Death On The Nile (2022)

Rating: ***
Review Date: 2/13/22
Director: Kenneth Branagh
Cast: Kenneth Branagh, Gal Gadot, Armie Hammer, Tom Bateman, Letitia Wright, Sophie Okonedo, Emma Mackey, Annette Bening, Rose Leslie, Jennifer Saunders, Dawn French, Russell Brand, Ali Fazal

The film opens with an extended flashback of Hercule Poirot (Kenneth Branagh) fighting on the front lines during World War I, which serves as a backstory for his ridiculous moustache as well as a source of tragic heartache and world-weary cynicism. Next, we're introduced to Simon Doyle (Armie Hammer) and Jacqueline de Bellefort (Emma Mackey) in a sweaty jazz club, busting out some laughably gratuitous and awkwardly erotic dance moves while Poirot watches like a dirty voyeur. Needless to say, the film doesn't start with its best foot forward and burns through a lot of goodwill before the adventure even starts. Ultimately, none of this exposition even matters, and the film would probably be better off without it. Six months later, Doyle marries beautiful socialite Linnet Ridgeway (Gal Gadot) and they go on their honeymoon in Egypt, while the jilted and spiteful Jackie stalks them and tries to break the couple apart. Through a bizarre set of circumstances, Poirot ends up on the same riverboat as Ridgeway and her wedding guests, all of whom hold some grudge against her. When Ridgeway winds up dead, it's up to Poirot to untangle the intricately plotted murder and deduce who is responsible.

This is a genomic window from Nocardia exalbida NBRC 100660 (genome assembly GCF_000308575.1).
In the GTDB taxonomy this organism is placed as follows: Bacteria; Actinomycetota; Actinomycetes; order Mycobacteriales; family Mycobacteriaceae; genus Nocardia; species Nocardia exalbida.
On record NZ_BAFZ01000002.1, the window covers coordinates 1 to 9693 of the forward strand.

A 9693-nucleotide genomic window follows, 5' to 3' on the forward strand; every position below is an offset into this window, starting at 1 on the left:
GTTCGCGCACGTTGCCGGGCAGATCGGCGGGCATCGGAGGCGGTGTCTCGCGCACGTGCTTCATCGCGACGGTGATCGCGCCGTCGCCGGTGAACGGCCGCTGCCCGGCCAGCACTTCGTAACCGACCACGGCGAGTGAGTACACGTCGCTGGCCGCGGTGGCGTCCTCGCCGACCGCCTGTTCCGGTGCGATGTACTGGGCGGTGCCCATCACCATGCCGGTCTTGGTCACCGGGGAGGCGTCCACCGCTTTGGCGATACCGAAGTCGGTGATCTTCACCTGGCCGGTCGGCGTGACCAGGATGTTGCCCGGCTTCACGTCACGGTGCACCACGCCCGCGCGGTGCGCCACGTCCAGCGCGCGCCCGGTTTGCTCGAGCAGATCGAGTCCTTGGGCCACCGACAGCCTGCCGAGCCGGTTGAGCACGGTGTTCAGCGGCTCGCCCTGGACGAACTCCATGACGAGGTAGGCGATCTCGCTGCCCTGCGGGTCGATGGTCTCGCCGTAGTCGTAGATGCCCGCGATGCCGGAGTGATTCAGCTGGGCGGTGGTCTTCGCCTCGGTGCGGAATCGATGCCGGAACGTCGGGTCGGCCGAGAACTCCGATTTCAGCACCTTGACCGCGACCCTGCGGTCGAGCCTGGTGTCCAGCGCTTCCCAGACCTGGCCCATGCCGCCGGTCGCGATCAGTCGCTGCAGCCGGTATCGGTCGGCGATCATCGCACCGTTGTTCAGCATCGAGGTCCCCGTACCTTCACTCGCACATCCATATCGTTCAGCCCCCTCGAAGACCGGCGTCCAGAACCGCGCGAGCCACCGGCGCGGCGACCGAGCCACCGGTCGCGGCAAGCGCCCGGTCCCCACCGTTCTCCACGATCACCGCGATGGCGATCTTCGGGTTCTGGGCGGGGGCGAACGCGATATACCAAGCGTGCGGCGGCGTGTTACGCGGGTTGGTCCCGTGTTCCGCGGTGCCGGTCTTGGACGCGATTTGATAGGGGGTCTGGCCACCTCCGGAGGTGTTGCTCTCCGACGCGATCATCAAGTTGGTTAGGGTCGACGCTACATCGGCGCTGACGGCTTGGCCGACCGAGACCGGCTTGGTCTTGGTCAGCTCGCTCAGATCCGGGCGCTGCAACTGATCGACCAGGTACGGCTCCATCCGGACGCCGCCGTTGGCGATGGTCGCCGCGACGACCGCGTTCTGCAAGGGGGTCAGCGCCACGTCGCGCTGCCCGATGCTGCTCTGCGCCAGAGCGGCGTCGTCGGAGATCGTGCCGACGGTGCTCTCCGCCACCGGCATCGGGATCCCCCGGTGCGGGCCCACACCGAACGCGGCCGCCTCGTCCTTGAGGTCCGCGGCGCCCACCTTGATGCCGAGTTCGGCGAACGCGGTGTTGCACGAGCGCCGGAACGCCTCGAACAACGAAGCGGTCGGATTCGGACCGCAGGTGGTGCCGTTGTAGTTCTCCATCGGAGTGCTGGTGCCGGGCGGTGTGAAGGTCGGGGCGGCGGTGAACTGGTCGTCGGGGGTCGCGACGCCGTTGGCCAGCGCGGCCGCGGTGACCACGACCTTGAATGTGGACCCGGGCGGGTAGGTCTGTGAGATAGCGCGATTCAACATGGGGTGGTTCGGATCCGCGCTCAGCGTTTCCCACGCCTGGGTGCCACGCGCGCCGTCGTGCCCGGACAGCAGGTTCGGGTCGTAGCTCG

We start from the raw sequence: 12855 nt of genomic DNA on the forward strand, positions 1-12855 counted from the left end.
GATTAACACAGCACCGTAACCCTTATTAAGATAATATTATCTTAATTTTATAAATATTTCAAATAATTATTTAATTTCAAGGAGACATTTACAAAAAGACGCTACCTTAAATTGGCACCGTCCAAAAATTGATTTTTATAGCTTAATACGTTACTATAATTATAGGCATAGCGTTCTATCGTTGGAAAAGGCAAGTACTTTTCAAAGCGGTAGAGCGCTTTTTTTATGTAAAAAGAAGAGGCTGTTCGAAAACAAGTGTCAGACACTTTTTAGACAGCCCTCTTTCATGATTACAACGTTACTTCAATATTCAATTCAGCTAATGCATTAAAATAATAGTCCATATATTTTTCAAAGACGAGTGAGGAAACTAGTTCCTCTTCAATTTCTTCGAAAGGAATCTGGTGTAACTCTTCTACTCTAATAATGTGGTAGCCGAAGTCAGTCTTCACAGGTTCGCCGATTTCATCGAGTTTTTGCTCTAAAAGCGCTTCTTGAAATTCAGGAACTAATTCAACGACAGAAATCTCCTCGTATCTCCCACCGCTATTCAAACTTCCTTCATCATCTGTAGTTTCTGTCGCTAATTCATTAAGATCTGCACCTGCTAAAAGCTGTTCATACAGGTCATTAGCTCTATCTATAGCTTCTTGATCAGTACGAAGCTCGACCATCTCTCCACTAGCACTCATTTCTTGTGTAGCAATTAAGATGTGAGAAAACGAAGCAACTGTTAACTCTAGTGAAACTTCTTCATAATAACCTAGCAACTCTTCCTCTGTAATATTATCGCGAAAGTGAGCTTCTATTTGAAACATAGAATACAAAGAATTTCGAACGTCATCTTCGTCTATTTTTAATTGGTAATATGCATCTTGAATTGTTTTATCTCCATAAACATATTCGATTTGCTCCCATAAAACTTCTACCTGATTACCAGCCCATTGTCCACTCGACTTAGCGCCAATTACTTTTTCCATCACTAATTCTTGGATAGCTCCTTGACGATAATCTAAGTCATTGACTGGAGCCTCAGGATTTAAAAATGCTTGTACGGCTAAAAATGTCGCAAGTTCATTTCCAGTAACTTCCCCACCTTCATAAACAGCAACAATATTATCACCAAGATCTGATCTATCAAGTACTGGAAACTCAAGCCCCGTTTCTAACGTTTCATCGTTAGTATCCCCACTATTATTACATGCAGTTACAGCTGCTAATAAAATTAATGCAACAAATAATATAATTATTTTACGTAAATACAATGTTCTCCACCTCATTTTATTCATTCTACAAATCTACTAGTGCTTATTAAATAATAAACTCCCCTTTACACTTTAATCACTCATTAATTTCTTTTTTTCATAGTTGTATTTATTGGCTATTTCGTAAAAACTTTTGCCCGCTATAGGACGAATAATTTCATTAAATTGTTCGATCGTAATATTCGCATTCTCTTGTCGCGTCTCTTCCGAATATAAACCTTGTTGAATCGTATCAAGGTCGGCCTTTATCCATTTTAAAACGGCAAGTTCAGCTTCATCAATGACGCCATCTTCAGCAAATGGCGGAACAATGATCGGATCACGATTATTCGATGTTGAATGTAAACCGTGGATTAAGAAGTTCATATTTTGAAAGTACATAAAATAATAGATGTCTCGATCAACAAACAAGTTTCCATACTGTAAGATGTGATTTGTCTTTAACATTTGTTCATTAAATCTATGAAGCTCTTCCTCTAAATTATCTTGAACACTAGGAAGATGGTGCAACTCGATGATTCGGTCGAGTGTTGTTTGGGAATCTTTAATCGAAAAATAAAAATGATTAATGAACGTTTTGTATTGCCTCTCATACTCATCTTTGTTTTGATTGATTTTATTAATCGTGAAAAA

Similar to Branagh's "Murder On The Orient Express" (2017), the movie was shot on 65mm film and the production is top-notch. However, it doesn't really have a "film look," and a number of awkward CGI scenes shift the tone and spoil the atmosphere. Some unexpected liberties are taken with the source material and several characters are combined and/or reimagined, which alters the plot and creates confusion for anyone who is familiar with previous adaptations of the story. The end result is the same, but unfortunately the climax stumbles and the audience actually laughed at the awkward and illogical denouement. An unnecessary epilogue also feels awkwardly out of place. Despite its various flaws, I enjoyed the film for its lush setting, exotic locales, and period charm. The cast does a wonderful job, even though none of the characters are particularly likable. Gal Gadot is radiant throughout, although it's difficult to sympathize with her character given her attitude and extravagant indulgences. While I wasn't a fan of Peter Ustinov's Poirot in the 1978 film, I think that adaptation worked better as a whole.